The skylight room was where she met the girl. It was on the top floor, cordoned off from a side of the dome-top terrace where the adults had their high teas and celebrations. On Diwali last month, arrangements had been made—crackers had been burst by masked men in special suits outside, and everyone had gathered under the dome to watch. From here you could see the people on top of Assurance-I as well. They waved to each other, like old times when people still scowled at you for bursting crackers, and the street dogs ran away and hid under cars. You would sometimes find the body of a pigeon dead from shock on the road the day after Diwali. Now the birds were gone, and the people who would scowl at you had to show team spirit instead. ‘I can’t believe they’re still doing this bullshit,’ Mumma had said furiously to Dad and disappeared to their suite leaving him to think of an excuse on her behalf.

The morning after Diwali last month, Kajri had gone up to the skylight room. The day after a celebration was usually sleepy. Parents would sleep in until 3pm like all rules had been suspended, and it made Kajri feel nervous. The children could get their food in the community kitchen after all. Food was always taken care of. The rules were never suspended for the staff.

That day it was 12 in the afternoon, after she had eaten a late breakfast of cold kebabs and a cold drink gone flat, pilfered from their eighth floor refrigerator. The aluminium foil was labelled Kapoors, but the Kapoors would never know, and she didn’t care. Greasy fingered, carrying the photo album Mumma had left beside the window, she walked up and up the 32 flights of stairs to the skylight room.

On some floors, sounds filtered through the stairwell. Someone on the 15th floor was thwacking a ball down the corridor. The 27th floor was noisy with children screaming ‘Taabish! Taabish! Come back, you lousy skunk!’ and someone running very fast. On the 30th floor a couple was having sex loudly—a few relaxations were permitted after special occasions. The woman’s voice moaned the way Kajri had learned to identify as ‘doing it’ from TV. She imagined a mangalsutra jiggling up and down. She didn’t want to imagine the other thing. They would still get Stern Looks later on, but if married, childless and they shut the door to their suite, it was no crime against the nation. Men will toh enjoy, Raina Auntie would report giggling to Mumma, and Mumma would show her teeth later that evening over dinner time. Mumma had to come out for dinner time; she had no choice, and she had to keep smiling; she had no choice, but that was later. Right now, Kajri had reached the top and was sitting on the 40th floor landing catching her breath. She pushed open the door to the skylight room—the only place where light pooled in from a single point above, like you were hiding in a balcony or under a tree—and froze. There was someone else in there already. It was the girl.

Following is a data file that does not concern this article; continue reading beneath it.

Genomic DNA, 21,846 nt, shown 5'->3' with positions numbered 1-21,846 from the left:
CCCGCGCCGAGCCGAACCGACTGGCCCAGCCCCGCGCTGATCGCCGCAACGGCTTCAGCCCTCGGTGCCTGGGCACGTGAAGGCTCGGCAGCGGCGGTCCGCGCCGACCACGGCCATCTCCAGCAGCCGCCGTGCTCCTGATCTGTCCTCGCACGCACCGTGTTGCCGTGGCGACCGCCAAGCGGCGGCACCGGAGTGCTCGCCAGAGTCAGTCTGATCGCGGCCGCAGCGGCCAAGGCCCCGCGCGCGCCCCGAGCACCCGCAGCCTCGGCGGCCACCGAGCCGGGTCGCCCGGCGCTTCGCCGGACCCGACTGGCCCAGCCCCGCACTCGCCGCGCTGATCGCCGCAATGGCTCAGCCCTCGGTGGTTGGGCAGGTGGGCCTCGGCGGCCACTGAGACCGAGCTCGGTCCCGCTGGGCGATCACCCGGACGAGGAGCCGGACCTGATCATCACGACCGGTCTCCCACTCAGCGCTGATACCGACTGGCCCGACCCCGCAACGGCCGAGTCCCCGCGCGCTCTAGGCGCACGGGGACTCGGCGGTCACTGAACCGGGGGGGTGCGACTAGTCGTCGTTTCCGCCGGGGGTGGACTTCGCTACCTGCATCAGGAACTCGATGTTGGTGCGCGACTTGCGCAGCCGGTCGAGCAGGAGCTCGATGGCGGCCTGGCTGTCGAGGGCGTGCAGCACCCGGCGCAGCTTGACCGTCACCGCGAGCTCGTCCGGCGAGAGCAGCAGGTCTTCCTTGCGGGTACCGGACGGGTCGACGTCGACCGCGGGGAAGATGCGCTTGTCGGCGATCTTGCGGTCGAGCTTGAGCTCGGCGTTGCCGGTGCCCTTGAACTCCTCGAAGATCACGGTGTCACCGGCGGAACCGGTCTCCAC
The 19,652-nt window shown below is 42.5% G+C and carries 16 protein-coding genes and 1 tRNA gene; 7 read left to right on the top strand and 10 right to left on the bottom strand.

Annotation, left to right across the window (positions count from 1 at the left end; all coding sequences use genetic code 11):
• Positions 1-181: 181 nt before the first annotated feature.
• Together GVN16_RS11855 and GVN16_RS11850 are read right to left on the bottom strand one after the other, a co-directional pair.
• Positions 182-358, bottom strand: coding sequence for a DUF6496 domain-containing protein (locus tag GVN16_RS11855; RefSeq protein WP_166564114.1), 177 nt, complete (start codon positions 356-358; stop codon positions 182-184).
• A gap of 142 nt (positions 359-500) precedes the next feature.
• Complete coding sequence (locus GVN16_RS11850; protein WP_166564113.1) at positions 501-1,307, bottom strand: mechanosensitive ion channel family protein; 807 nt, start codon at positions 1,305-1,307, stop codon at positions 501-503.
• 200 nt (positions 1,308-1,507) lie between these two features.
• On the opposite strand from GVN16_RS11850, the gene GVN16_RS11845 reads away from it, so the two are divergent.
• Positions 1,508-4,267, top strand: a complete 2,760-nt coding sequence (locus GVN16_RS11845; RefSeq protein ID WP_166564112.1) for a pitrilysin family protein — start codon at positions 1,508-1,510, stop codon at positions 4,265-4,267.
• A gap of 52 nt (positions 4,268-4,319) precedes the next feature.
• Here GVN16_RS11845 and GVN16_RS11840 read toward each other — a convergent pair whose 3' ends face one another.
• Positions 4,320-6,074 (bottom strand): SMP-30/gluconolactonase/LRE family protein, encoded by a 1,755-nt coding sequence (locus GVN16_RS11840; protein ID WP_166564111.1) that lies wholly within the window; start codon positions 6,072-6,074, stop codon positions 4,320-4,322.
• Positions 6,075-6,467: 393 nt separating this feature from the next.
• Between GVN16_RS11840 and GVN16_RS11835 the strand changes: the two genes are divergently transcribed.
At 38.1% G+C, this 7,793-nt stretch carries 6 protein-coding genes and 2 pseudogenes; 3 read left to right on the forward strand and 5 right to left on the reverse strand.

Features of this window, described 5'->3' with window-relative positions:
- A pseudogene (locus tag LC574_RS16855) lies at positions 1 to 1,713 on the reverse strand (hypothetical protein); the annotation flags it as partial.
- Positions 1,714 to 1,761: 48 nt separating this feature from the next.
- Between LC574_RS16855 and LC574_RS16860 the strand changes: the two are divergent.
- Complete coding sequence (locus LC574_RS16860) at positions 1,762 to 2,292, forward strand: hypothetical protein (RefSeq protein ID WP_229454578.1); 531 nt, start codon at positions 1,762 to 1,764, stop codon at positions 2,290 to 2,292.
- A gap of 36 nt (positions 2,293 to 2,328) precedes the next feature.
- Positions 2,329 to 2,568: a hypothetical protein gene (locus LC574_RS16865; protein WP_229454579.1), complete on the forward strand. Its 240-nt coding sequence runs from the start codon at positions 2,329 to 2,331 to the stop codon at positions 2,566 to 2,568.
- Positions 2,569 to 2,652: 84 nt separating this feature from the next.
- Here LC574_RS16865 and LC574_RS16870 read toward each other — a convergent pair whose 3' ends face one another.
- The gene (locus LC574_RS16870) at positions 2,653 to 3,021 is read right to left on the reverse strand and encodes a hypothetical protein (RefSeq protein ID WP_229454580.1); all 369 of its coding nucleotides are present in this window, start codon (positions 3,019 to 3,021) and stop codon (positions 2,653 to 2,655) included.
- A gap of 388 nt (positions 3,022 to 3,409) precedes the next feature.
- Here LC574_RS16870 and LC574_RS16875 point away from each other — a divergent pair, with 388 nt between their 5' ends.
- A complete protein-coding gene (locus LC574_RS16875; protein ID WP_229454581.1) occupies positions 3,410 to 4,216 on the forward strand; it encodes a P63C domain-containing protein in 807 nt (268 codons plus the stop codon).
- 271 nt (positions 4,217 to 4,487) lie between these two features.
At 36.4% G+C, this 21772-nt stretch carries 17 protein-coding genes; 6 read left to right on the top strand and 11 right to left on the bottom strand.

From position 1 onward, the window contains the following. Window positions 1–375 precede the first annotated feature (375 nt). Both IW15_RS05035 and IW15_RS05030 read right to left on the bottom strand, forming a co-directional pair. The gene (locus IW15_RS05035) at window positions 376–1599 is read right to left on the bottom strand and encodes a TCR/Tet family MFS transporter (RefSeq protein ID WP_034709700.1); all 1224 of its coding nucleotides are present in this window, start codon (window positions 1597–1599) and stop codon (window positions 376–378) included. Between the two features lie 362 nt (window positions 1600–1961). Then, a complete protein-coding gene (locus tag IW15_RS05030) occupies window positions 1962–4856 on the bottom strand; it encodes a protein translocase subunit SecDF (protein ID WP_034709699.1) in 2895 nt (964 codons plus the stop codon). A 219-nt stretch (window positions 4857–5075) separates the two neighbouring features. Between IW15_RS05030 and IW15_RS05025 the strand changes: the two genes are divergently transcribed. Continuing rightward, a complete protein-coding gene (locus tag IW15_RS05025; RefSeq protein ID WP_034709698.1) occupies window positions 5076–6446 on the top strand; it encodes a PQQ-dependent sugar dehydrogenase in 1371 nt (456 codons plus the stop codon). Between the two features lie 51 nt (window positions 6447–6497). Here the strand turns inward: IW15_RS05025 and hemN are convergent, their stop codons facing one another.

She was dark and long-limbed, lying on her stomach, reading something, propped up on her elbows. When she heard the door open, she rearranged her limbs like a spider and righted herself. Then she looked at Kajri through big square brown glasses. ‘Who are you?’ she said.